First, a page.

005: The Zen of RVing?

Since purchasing our new rig three weeks ago, Mr. Bond II, we’ve been hovering around Phoenix to be close to the dealership in the event of any issues that may arise during the initial break-in period.  In order to do this, we purposely planned a varied itinerary to test all the new bells & whistles. We left the comforts of RV resorts and opted instead for a 4-day boondocking stay on BLM land at the Painted Rock Petroglyph site in Gila Bend – ideal territory to check out how our solar panels + batteries would withstand a no-hookup situation over several days.

We also made a day trip (by car) to historic Ajo, an old copper mining town that reached its economic heyday in the mid-sixties and has since transformed itself in a snowbird refuge (both house dwellers and nomadic RVers) as well as an artistic centre. One can admire the street graphics art everywhere in ‘downtown’ Ajo, painted by young artists most of whom are in residence at the local historic Curley School. It was nice to observe this eclectic mix of locals working together to reinvent their community—students, snowbirds, along with descendants of early tribal settlers, the Hia-Ced O’odham. At the Copper Mine Museum, we met 88 years old Bill, one of the the museum curators, who worked at the mine for 40 years. In his gravelly voice, and twinkle in his eyes, this spry ex- minor regaled us with stories about the mine and Ajo, as a company town.

Next came 5-day camping at Picacho Peak, our first State Park in Arizona, located between Phoenix and Tucson. There are 28 State Parks in the Grand Canyon State. All are very popular in the high season winter months. We were lucky to get in – this park is absolutely beautiful and very well organized. With all of the recent rain (even snow as far south as Scottsdale!), the desert wild flowers were at their peak (pun intended), the birds were singing and earthy fragrances came from the usually scorched soil.

Ethereal moments to be sure.

A Teddy Bear Cholla cactus in full spring bloom for my teddy bear of a guy! 

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**See many more pictures from Gila Bend, Ajo and Picacho Peak State Park in the Photo Gallery tab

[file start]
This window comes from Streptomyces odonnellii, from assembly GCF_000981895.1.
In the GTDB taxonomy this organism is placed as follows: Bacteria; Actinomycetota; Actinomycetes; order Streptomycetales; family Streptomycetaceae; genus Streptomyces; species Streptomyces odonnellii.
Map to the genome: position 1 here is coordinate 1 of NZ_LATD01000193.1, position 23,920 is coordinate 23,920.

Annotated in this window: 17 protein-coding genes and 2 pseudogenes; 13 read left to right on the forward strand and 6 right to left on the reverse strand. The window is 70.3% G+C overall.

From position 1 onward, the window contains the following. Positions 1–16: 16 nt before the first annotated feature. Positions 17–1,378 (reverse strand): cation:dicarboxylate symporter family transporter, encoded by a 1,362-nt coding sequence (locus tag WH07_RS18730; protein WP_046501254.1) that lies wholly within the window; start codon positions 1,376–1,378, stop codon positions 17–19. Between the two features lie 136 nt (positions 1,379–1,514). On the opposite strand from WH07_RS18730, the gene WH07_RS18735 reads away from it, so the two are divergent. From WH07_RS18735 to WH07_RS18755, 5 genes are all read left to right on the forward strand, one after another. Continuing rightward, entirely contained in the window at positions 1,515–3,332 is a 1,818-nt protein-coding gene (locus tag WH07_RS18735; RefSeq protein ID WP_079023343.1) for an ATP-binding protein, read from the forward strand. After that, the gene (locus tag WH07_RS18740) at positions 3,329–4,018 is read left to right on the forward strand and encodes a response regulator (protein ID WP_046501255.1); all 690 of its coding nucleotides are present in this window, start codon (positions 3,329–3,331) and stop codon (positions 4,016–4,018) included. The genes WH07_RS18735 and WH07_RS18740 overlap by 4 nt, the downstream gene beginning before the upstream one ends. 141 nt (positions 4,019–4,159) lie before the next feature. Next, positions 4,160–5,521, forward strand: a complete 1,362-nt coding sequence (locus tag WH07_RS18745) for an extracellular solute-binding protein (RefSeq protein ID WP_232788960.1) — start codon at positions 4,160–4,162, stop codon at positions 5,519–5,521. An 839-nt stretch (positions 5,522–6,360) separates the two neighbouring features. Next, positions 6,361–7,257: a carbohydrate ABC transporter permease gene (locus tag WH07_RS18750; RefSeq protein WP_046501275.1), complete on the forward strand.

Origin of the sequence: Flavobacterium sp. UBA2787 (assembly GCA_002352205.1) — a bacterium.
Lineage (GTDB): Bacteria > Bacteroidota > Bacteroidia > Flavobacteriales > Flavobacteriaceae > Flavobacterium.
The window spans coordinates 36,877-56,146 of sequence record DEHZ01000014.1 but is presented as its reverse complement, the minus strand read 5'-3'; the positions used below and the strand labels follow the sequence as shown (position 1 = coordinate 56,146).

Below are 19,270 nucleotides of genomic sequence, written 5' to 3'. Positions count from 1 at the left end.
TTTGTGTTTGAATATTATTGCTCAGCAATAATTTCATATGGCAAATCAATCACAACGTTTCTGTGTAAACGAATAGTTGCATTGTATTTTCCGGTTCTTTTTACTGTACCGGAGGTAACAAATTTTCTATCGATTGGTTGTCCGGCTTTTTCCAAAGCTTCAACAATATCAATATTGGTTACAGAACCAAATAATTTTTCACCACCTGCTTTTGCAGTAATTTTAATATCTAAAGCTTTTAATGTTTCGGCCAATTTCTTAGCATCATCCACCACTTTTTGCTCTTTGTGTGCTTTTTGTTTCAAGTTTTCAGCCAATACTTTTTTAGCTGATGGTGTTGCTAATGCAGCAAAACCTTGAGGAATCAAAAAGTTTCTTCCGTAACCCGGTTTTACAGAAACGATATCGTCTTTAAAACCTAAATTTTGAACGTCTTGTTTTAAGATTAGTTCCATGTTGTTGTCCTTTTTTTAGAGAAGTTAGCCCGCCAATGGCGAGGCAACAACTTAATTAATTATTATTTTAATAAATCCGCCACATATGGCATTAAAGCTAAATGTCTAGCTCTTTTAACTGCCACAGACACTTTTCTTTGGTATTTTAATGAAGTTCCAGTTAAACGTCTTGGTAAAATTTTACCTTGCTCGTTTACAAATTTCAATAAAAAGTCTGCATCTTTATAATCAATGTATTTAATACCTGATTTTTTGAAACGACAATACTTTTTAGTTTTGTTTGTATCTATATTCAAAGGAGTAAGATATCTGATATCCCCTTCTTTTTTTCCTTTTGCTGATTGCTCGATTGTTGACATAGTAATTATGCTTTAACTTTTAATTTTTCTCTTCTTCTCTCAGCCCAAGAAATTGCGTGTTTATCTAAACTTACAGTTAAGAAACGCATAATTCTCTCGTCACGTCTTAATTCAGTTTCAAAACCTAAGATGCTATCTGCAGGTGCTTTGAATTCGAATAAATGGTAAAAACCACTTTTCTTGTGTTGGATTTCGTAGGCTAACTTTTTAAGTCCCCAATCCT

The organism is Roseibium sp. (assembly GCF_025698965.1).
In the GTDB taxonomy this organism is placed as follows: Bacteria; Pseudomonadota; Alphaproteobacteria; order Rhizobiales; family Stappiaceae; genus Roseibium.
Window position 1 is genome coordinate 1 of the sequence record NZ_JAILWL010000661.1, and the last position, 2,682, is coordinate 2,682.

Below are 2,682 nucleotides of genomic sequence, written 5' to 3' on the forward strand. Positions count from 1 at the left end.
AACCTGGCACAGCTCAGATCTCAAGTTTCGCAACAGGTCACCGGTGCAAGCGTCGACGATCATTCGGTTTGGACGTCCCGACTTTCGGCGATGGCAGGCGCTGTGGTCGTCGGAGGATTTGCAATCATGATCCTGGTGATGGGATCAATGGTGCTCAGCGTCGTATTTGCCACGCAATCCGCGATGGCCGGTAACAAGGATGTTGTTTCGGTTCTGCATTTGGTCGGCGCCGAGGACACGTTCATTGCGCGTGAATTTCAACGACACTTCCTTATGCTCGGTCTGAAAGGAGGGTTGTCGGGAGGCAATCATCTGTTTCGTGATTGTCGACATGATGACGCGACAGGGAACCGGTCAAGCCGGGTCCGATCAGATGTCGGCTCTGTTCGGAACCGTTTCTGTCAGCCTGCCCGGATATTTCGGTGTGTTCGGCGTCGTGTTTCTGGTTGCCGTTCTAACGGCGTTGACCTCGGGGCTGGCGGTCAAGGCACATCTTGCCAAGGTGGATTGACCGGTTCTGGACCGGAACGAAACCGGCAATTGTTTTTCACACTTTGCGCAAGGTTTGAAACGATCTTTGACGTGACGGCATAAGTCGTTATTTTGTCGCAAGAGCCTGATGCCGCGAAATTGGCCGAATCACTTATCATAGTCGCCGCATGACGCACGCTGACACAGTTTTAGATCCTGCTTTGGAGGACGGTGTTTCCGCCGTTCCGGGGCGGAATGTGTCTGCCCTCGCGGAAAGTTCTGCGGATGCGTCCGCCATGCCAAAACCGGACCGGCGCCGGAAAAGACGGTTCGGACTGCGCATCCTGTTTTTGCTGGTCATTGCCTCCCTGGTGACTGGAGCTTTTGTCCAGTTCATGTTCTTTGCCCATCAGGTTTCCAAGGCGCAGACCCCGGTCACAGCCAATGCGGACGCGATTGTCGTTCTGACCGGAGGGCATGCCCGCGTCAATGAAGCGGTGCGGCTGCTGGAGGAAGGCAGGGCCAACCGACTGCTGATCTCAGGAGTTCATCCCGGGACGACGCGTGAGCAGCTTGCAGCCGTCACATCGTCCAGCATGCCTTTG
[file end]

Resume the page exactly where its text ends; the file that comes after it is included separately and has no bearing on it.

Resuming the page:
In these last few weeks, I couldn’t help but notice how much calmer and relaxed Mark and I have been; how it affects not just the easy happy times like when walking and hiking beautiful trails, but also how this sense of calm seems to seep through frustrating times too (indeed, living the dream demands a fair amount of leg work…)

Have we entered a state of mindfulness?  A sort of Zen of RVing?!

I’ve chased this ubiquitous state all my adult life… you know, pay attention to the present moment, be non-judgemental, and yaddi yaddi yadda… Somehow, the noises of life and related stress have always prevailed over the elusive power of mindfulness.  This recent epiphany did not manifest itself as a “Aha Moment”; no, no… it was more a slow, steady realization that for a state of mindfulness to endure, it must be innate, natural–a gentle practice that can’t be forced to happen on command. The feeling is akin to a dance, swaying rhythmically from the conscious to the unconscious and vice versa.

Living in nature 24/7 exposes that state of mind to oneself, makes it more familiar, easy to recognize and embrace. I used to catch glimpses of it when ‘on vacation’, but it wouldn’t last the minute I returned to work, emails and projects. As much as I enjoyed my job and my co-workers, the stress was always there, like a shadow.

So yes, I suppose it’s fair to say that we have slowly progressed mentally from being on vacation to fully living our new life – thanks the Zen of RVing. 

Leaving you with a gentle breeze over Mexican golden poppies.

You only live twice…

 

 

 

 

2 Comments

  1. Magnifique, en particulier tes réflexions sur l’effet de votre nouvelle vie par rapport au stress de votre vie précédente. Très intéressant! Bizzzzzz

    Envoyé de mon iPad

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